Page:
This brief assessment aims at quantifying the changes in the EU-Russia trade relationship – which reflect economic sanctions and countersanctions as well as other factors, such as investor uncertainty and considerable changes in the exchange rate. The article also provides evidence on which member states have been affected the most in their trade relations with Russia and whether there are countries or sectors with excessive export losses or gains. This becomes especially relevant with regard to present discussions over burden-sharing and demands for a compensatory mechanism on the European level, as well as the Russian countersanctions on agricultural products, which may place disproportionately higher costs on the Southern and Eastern European countries.

In Sections 1 and 2, the text provides some background on the rationale behind the introduction of economic sanctions against Russia. This will then be complemented in Section 3 by a quantitative analysis of EU-Russia trade flows since 2013.

Continue reading “The Economic Impact of Sanctions against Russia on EU Member States”

The Economic Impact of Sanctions against Russia on EU Member States

An Example of the Successful Use of Export Taxes and Its Value for North-South Trade Negotiations

A recurring problem in the discussion on North-South trade relations is identifying good examples that show how controversial – trade-distorting – policy instruments are successfully used to promote economic development. The search is not a purely academic exercise as the case studies can be used to legitimise and defend policy tools in trade negotiations aimed at outlawing or restricting their domestic application. Export duties, i.e., taxes imposed upon the export of raw materials, are one of these instruments and the Economic Partnership Agreements (EPAs) between the European Union and developing countries are one attempt at circumscribing their use.

Because export taxes can be used to ensure a price advantage to domestic industries and therefore skew international competition – a good example are Chinese duties on the export of rare earth minerals – or enrich a small authoritarian elite, their use is actively discouraged by many industrialised countries. However, export taxes can also incentivise producers/exporters to process raw materials domestically into higher-value goods or components (that can be exported without additional charges). If used correctly, export taxes can thus promote the economic development and industrialisation of developing countries. Existing WTO rules do not discipline Members’ application of export taxes and only few countries have agreed to binding constraints on the use of export taxes during their WTO accession.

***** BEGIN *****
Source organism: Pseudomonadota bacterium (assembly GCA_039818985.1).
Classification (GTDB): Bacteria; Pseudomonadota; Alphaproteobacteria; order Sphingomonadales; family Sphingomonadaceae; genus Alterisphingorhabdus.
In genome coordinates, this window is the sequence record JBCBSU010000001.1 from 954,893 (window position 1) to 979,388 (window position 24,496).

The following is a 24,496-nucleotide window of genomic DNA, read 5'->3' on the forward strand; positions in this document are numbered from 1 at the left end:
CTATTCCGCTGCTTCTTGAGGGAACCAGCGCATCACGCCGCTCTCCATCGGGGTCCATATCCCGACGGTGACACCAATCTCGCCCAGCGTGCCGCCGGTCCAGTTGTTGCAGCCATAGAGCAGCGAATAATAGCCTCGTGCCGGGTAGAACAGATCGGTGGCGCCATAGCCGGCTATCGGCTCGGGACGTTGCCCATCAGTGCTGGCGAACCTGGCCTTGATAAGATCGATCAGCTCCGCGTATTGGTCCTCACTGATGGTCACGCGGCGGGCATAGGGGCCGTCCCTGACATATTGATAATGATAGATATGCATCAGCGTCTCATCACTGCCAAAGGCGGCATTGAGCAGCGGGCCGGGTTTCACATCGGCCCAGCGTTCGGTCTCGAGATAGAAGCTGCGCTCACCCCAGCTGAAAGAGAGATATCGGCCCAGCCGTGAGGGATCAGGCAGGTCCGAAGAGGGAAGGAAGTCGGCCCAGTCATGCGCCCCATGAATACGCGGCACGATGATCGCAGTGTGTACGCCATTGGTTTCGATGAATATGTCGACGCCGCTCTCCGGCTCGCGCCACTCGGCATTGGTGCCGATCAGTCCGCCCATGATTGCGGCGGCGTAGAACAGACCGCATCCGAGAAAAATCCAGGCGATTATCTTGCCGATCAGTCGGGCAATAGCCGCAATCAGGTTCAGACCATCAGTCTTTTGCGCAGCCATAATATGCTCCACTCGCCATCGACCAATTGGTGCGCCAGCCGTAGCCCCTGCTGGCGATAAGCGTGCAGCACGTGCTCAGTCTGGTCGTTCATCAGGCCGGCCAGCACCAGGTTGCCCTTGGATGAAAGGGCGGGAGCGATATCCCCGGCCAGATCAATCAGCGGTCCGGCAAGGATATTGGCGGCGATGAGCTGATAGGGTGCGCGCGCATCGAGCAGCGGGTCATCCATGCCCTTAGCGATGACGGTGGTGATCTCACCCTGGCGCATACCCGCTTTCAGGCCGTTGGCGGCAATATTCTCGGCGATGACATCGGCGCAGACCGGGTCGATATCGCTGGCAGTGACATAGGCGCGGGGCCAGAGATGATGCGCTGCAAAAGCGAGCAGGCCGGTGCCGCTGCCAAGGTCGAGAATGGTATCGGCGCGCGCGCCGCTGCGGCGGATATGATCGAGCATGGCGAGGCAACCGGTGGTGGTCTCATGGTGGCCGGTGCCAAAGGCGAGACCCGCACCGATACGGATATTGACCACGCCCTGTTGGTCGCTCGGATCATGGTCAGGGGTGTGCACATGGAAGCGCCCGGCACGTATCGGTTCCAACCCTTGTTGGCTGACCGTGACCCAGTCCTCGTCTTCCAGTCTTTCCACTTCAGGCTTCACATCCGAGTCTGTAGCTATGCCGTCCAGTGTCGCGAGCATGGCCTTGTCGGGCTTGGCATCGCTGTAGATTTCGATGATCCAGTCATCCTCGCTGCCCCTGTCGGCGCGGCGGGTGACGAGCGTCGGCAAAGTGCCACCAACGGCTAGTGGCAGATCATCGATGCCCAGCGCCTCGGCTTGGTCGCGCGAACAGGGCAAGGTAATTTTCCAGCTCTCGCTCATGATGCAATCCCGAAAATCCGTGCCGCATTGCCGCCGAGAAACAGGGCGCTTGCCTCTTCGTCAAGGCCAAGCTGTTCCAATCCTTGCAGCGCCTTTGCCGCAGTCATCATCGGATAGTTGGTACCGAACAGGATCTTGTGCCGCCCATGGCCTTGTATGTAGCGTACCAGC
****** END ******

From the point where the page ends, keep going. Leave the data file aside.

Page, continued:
The EPAs between the EU and regional groups made up of African, Carribean and Pacific countries would limit the ability of governments to use export taxes considerably. For example, Article 13.1 of the EPA between the EU and the Economic Community of West African States (ECOWAS) declares: “No new duties or taxes on exports or charges with equivalent effect shall be introduced, nor shall those currently applied in trade between the Parties be increased from the date of entry into force of this Agreement.” According to Article 13.3, African members can impose export charges only “in exceptional circumstances, on a temporary basis and after consulting the European Union Party […] and with equivalent effect” of existing export charges.

But can export taxes be effective in promoting economic development? And if so, are there good examples that should discourage us from restricting their use? A brief look at the development of the Ethiopian leather industry suggests some benefits from the use of export taxes:

In February 2008, Ethiopia introduced a 150 percent tax on the export of raw and semi-processed animal hides and skins. This was meant as an instrument to encourage industries engaged in the preparation of raw hides and skins for export to shift to more advanced processing stages. Consequently, exports in raw hides and skins dropped significantly in 2009 and remained low, but exports in processed goods (“tanned or crust hides and skins”) almost doubled until 2011. In 2012, the Ethiopian government added a further 150 percent tax on the export of crust leather, i.e., leather that has been tanned, dyed and dried, but not finished. Again, this resulted in a signficant drop in exports of the affected products and the transformation of the leather industry to perform more advanced tasks in country.